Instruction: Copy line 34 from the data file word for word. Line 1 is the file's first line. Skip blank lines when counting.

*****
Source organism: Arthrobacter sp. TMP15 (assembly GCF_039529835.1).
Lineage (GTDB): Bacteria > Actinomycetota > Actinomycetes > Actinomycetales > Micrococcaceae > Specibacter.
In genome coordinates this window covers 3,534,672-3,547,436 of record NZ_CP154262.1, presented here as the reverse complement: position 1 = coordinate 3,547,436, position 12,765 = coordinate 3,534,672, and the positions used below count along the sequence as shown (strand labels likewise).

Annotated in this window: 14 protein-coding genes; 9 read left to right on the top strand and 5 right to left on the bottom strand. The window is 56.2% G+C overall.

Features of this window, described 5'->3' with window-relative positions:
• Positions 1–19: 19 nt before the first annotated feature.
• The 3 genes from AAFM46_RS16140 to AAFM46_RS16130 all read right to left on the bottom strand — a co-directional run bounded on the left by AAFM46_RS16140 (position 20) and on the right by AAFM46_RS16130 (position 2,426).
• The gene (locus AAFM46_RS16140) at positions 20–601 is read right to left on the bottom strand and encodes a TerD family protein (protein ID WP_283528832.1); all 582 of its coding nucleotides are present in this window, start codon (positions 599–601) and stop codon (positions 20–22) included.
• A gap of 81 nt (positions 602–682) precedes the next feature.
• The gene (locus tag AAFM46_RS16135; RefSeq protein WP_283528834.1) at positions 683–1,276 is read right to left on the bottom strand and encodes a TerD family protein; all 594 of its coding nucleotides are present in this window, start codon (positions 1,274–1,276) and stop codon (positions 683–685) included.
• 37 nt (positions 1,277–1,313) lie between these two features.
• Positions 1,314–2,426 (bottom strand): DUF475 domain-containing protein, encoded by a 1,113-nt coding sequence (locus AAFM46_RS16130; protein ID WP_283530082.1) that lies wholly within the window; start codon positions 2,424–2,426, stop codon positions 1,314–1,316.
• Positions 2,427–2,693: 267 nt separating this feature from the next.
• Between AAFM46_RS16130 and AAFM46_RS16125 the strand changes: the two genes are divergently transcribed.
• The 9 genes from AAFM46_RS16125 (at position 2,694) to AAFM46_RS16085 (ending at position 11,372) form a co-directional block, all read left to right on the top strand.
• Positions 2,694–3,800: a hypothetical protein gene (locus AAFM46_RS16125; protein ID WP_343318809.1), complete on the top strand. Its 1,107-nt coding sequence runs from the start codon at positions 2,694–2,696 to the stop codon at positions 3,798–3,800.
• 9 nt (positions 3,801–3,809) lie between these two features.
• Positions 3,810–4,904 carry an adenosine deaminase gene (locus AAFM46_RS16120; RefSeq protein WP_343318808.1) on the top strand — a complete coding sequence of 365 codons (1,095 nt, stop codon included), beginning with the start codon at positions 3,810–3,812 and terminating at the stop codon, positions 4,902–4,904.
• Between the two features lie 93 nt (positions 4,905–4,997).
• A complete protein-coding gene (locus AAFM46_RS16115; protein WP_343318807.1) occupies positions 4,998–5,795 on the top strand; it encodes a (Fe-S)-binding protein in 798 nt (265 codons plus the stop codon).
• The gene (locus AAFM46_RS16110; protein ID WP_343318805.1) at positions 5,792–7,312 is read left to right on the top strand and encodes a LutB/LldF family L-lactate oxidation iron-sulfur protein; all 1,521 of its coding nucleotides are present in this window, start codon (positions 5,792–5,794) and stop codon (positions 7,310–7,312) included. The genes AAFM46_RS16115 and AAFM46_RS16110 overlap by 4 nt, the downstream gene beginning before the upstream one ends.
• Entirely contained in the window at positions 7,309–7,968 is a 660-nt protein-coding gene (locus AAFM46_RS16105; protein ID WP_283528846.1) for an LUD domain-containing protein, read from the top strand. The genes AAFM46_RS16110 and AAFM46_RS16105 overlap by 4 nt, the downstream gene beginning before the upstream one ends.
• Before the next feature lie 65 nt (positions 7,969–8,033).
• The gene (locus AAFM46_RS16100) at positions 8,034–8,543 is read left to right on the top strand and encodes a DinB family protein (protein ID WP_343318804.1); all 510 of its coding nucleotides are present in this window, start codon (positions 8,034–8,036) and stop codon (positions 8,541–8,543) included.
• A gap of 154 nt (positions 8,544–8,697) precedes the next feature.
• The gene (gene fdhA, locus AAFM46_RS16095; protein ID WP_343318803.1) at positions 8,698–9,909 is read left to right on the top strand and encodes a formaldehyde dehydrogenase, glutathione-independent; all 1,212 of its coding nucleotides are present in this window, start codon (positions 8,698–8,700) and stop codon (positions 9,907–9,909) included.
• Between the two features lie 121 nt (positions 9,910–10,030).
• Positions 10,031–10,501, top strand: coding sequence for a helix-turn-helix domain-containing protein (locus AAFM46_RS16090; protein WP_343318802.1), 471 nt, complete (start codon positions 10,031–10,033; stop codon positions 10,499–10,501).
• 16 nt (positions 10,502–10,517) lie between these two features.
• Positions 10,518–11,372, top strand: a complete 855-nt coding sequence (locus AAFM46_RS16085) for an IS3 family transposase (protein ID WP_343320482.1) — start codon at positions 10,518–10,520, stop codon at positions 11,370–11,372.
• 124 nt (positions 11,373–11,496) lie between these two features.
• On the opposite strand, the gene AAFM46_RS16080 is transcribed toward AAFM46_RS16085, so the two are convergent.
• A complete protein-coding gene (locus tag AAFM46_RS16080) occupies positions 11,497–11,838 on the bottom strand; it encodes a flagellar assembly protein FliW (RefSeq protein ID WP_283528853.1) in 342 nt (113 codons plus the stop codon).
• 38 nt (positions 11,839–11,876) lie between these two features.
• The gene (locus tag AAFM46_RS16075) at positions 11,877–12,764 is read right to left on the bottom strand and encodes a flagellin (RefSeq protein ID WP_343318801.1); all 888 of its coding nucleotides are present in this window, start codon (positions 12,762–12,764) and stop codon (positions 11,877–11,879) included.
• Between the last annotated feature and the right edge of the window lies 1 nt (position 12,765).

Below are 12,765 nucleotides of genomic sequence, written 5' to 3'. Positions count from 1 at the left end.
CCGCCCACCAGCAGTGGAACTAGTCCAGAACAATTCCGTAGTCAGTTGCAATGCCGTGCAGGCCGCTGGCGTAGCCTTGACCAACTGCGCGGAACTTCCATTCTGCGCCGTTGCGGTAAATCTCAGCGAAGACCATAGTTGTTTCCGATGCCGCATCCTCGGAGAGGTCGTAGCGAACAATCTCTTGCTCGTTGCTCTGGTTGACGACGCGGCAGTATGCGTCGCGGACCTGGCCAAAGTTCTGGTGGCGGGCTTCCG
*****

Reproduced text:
• 38 nt (positions 11,839–11,876) lie between these two features.